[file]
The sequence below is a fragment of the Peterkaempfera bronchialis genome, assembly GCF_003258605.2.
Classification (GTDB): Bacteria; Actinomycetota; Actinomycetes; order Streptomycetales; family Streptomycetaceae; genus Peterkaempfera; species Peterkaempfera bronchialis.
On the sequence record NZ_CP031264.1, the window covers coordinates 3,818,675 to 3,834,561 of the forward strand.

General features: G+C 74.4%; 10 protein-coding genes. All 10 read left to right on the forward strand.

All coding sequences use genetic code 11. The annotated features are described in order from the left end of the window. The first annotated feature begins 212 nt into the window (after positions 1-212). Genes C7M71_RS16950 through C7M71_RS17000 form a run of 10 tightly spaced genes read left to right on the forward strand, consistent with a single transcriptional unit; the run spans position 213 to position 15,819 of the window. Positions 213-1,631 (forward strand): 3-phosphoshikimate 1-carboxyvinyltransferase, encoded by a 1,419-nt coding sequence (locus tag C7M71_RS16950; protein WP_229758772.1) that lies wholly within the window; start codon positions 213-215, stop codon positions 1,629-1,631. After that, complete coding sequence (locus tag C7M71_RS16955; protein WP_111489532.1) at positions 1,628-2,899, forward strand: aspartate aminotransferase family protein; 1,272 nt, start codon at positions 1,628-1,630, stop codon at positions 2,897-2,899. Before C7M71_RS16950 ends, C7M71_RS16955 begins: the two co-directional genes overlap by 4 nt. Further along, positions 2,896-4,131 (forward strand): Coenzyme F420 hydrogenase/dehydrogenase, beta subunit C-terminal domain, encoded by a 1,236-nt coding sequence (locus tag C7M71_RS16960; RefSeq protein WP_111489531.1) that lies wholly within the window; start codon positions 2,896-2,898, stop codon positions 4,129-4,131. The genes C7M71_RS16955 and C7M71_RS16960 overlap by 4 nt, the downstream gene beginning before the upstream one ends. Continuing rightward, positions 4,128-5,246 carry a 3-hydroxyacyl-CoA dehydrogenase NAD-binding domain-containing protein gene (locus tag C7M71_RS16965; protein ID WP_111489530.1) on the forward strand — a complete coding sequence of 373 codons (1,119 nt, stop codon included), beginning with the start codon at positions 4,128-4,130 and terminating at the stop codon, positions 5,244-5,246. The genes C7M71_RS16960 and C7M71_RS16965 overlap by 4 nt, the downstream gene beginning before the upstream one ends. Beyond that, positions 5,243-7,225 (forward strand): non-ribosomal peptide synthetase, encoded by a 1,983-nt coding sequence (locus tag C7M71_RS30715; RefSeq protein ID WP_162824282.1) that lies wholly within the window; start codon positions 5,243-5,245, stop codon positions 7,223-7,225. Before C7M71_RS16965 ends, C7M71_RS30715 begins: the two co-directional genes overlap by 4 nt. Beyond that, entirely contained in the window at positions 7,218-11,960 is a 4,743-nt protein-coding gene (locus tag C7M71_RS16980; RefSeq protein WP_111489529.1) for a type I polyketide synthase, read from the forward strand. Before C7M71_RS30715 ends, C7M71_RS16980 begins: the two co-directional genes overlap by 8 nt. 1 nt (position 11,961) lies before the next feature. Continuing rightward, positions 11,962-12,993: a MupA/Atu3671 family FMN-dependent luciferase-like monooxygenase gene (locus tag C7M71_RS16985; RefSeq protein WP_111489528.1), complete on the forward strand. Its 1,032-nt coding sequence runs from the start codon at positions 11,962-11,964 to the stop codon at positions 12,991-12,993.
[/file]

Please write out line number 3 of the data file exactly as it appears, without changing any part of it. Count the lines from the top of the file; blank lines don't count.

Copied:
On the sequence record NZ_CP031264.1, the window covers coordinates 3,818,675 to 3,834,561 of the forward strand.